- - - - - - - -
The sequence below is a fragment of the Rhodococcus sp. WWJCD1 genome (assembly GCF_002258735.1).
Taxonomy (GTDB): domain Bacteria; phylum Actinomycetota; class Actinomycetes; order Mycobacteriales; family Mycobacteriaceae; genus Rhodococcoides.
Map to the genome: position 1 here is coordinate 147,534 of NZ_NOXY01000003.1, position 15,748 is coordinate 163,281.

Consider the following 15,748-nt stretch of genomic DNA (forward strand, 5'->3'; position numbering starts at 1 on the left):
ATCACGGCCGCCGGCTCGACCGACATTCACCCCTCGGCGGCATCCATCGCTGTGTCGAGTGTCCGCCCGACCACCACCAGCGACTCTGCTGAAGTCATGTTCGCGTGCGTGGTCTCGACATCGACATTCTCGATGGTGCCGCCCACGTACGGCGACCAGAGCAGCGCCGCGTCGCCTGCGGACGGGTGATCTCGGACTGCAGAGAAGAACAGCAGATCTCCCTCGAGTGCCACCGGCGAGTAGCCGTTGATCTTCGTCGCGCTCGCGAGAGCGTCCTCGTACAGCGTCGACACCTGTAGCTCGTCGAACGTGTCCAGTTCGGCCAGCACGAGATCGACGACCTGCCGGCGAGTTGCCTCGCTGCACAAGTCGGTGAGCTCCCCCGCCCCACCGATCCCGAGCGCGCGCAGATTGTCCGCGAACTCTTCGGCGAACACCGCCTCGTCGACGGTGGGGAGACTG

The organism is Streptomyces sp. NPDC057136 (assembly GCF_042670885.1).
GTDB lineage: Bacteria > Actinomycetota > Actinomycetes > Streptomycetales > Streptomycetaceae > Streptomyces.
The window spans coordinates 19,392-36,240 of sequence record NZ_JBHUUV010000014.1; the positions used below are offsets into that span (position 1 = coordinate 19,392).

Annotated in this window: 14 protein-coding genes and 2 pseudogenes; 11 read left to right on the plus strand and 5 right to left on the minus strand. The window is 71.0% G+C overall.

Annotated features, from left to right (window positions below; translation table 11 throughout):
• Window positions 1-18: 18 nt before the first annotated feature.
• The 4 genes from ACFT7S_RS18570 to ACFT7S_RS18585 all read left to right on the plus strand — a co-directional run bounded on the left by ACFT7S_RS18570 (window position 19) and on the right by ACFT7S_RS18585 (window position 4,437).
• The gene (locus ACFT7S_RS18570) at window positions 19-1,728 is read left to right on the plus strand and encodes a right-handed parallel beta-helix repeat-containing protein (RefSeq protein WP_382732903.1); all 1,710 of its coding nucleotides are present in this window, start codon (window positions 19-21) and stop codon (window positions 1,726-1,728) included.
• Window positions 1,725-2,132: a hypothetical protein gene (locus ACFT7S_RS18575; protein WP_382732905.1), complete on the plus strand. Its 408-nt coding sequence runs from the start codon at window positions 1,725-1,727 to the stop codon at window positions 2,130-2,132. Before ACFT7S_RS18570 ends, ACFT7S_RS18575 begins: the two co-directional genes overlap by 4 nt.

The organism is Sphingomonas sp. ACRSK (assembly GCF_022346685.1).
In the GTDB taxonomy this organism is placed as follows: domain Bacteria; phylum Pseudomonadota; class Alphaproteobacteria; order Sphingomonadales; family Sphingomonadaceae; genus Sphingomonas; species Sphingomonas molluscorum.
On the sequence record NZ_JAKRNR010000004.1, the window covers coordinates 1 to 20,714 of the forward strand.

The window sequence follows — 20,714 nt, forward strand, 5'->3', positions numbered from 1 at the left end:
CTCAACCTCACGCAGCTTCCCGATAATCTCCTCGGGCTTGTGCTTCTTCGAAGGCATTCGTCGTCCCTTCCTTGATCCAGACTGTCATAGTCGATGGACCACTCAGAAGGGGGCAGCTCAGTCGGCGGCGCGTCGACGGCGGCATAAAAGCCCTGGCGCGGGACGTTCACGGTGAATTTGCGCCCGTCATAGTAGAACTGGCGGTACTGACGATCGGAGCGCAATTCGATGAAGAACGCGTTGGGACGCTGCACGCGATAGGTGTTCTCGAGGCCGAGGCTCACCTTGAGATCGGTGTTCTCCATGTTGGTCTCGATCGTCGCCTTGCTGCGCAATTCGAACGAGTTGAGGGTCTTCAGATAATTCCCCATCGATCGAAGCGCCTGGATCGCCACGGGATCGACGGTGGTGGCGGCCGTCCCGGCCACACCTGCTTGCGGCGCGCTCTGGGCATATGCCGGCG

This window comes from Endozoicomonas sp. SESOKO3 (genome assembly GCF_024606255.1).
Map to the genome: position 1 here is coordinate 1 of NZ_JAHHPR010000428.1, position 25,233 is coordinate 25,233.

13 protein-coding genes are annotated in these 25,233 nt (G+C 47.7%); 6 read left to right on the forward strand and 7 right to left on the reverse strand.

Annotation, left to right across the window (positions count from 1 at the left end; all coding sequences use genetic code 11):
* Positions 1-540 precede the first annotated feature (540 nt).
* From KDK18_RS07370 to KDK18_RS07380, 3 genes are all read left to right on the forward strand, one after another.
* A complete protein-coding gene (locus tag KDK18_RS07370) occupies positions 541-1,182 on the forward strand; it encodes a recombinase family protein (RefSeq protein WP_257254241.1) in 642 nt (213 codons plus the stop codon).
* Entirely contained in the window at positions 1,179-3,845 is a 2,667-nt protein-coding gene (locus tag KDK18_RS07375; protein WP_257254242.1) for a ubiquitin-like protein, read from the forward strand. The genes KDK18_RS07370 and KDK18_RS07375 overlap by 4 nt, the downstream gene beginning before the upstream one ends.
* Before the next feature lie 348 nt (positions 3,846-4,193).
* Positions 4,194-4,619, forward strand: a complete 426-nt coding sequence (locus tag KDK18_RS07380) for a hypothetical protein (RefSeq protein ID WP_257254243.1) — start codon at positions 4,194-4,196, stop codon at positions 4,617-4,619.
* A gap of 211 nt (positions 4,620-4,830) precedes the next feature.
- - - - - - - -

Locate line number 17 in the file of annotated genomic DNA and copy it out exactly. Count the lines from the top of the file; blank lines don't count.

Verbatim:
On the sequence record NZ_JAKRNR010000004.1, the window covers coordinates 1 to 20,714 of the forward strand.